How To Optimize Your Dog’s Brain and Life


By Cie Allman-Scott, Ph.D.

Over the last several years, dogs have become a favorite species of comparative behavior for psychologists. In recent research, dogs seem to solve social problems more similarly to human infants than many primates. While that is fascinating, this article will focus on what we can do to improve our dogs’ cognition and counteract some expected yet unwelcome signs of aging.

Neurogenesis allows any brain to modify and develop, becoming the product of individual experiences and choices; cells that fire together wire together to improve cognitive function.

There is much you can do to keep your dog mentally sharp and fight cognitive dysfunction with an antioxidant-rich diet and plenty of mental stimulation.

Basically, there are three things we can do to improve the overall health of our best friends. Let’s take a look at exercise, nutrition and some more advanced learning and fun for our loving pets. By implementing some or all of these suggestions, you may actually see some instant results and possible breakthroughs for you and your dog, as you enjoy more of his youthful energy and vitality.

Exercise

Simply walking your dog has tremendous benefits and improves the health of your dog’s brain measurably. Walking is a great stress-reducing strategy and fitness combination for dogs and humans both. Six months of regular exercise results in increased brain volume. Focus, memory and prefrontal executive functions are enhanced by walking daily. Exercise balances neurotransmitters; your brain needs oxygen and glucose for protection of the neurotransmitter dopamine, the chemical that regulates feelings of “happiness.”

All mammals have “pleasure centers” in their brains that are stimulated by dopamine. When a dog is active and playing—fetching a ball, for example—dopamine is released in the pleasure center, and the dog is “happy.” I usually advise somewhat depressed human patients to exercise so they can experience more endorphins, which is a general term for all neurotransmitters that make us feel good.

A daily one-mile walk reduces dementia risk by 50 percent; walking six to nine miles a week will reduce the risk of developing Alzheimer’s, improve spatial memory and enhance the ability to solve mazes. If this isn’t enough for your own motivation, ask your children to walk your dog. In a University of Illinois study, dog-walking children ages 9 and 10 achieved better focus and better executive functions such as problem solving.

All in all, exercise enhances brain composition for you and your dog. The brain has the ability to reorganize itself by forming new connections between brain cells, known as neurons. This process, called neuroplasticity, allows us and our dogs to improve skills, knowledge and performance on tasks. It also inhibits actual shrinking of your brain, which I am certain you wish to avoid! The brain is a constantly changing organ; reading this article will actually create microscopically identifiable changes in your brain. Without any type of mental stimulation or skill challenge, neural pathways will dissipate. Your brain is definitely a “use it or lose it” organ.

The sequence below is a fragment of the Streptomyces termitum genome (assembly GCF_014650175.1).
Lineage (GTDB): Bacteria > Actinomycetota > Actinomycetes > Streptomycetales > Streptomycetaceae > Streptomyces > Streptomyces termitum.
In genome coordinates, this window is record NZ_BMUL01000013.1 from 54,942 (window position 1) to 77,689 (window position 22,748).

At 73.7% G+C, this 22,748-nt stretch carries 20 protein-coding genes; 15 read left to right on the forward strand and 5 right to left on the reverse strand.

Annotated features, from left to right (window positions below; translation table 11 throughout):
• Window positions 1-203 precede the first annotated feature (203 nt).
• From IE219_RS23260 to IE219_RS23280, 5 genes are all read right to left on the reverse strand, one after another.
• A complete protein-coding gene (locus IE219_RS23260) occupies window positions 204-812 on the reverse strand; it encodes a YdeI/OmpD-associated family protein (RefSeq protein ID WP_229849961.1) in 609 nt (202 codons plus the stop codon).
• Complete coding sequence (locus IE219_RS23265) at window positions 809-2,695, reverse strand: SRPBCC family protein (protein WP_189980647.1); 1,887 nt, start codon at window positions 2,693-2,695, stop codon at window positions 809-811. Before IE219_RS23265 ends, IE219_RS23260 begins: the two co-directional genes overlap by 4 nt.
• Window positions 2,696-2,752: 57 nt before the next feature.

Diet

We all know that feeding our dogs irresponsibly is wrong, but perhaps a few facts will anchor more discipline for human owners. Animals that eat 35 percent fewer calories live 35 percent longer. Also, the rate of degenerative disease is slowed by caloric restriction. Pet nutritionists suggest eliminating cereal grains such as corn, corn gluten meal, ground corn, wheat gluten, wheat flour, or any flour, as it can cause inflammation and allergic responses in many dogs. Many humans have found that their weight and overall health is easier to manage if they eliminate gluten, so consider it for your pets as well. Avoiding flour and soy can improve allergic reactions and urinary tract infections. Other ingredients to steer clear of are meat and poultry byproducts, food colorings and dyes, Brewer’s rice, hulls, soybeans and of course sugar.

We must remember that while we are omnivores, our dogs are carnivores; they require meat, poultry or fish. Dogs do not have the complex digestive systems humans have. They need to strike a healthy balance of protein, fiber and fats, especially omega-3 fatty acids such as flaxseed and fish oil. While it can be very healthy to add fruits and vegetables to your dog’s diet, some vegetables and fruits—including avocados, broccoli, mushrooms, grapes and raisins—should be completely avoided. It is wise to research such things before feeding new foods to your dog. Optimal nutrition benefits your dog’s body, mind and spirit.

Fun and Learning

Simple dog games like throwing the ball or Frisbee keep your dog fit and prevent atrophy of your dog’s brain and muscles. Brain games for dogs are becoming very popular, and it is becoming more common for dogs to attain a vocabulary of more than 1,000 words. Introduce games that require the dog to solve a puzzle to get the prize such as Kong toys, kibble balls and treat puzzle toys.

Investing time in your dog can prolong his life and enrich both of your lives. It is certainly worth the love, intelligence and beauty that comes back to us.


Dr. Cie Allman-Scott is a Media Psychologist and lectures worldwide about the cognitive potential of the brain. Dr. Cie can be reached at cie@JetSetPHD.com or CieScott.com.

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